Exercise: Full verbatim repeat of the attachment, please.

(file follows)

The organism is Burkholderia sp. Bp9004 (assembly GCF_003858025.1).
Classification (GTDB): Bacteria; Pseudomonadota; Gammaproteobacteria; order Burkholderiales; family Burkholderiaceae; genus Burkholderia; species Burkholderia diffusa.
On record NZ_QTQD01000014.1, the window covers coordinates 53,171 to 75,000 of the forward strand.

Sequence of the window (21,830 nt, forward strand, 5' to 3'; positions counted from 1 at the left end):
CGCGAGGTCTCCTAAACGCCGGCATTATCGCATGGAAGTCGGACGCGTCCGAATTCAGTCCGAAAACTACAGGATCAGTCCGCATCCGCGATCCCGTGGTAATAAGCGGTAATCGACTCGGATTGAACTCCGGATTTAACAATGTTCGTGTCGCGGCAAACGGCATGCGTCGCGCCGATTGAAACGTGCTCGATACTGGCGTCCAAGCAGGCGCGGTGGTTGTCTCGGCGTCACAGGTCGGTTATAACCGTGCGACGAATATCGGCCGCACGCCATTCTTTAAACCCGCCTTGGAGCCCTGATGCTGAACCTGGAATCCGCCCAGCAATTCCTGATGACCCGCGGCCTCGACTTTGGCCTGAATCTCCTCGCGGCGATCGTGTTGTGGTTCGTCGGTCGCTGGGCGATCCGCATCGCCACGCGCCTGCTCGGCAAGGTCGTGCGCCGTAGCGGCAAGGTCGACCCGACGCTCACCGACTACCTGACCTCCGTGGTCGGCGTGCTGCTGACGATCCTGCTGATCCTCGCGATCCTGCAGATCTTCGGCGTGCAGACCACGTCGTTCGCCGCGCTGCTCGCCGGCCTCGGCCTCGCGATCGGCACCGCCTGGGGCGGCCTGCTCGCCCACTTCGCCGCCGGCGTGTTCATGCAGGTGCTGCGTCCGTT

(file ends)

The organism is Burkholderia sp. Bp9004 (assembly GCF_003858025.1).
Classification (GTDB): Bacteria; Pseudomonadota; Gammaproteobacteria; order Burkholderiales; family Burkholderiaceae; genus Burkholderia; species Burkholderia diffusa.
On record NZ_QTQD01000014.1, the window covers coordinates 53,171 to 75,000 of the forward strand.

Sequence of the window (21,830 nt, forward strand, 5' to 3'; positions counted from 1 at the left end):
CGCGAGGTCTCCTAAACGCCGGCATTATCGCATGGAAGTCGGACGCGTCCGAATTCAGTCCGAAAACTACAGGATCAGTCCGCATCCGCGATCCCGTGGTAATAAGCGGTAATCGACTCGGATTGAACTCCGGATTTAACAATGTTCGTGTCGCGGCAAACGGCATGCGTCGCGCCGATTGAAACGTGCTCGATACTGGCGTCCAAGCAGGCGCGGTGGTTGTCTCGGCGTCACAGGTCGGTTATAACCGTGCGACGAATATCGGCCGCACGCCATTCTTTAAACCCGCCTTGGAGCCCTGATGCTGAACCTGGAATCCGCCCAGCAATTCCTGATGACCCGCGGCCTCGACTTTGGCCTGAATCTCCTCGCGGCGATCGTGTTGTGGTTCGTCGGTCGCTGGGCGATCCGCATCGCCACGCGCCTGCTCGGCAAGGTCGTGCGCCGTAGCGGCAAGGTCGACCCGACGCTCACCGACTACCTGACCTCCGTGGTCGGCGTGCTGCTGACGATCCTGCTGATCCTCGCGATCCTGCAGATCTTCGGCGTGCAGACCACGTCGTTCGCCGCGCTGCTCGCCGGCCTCGGCCTCGCGATCGGCACCGCCTGGGGCGGCCTGCTCGCCCACTTCGCCGCCGGCGTGTTCATGCAGGTGCTGCGTCCGTT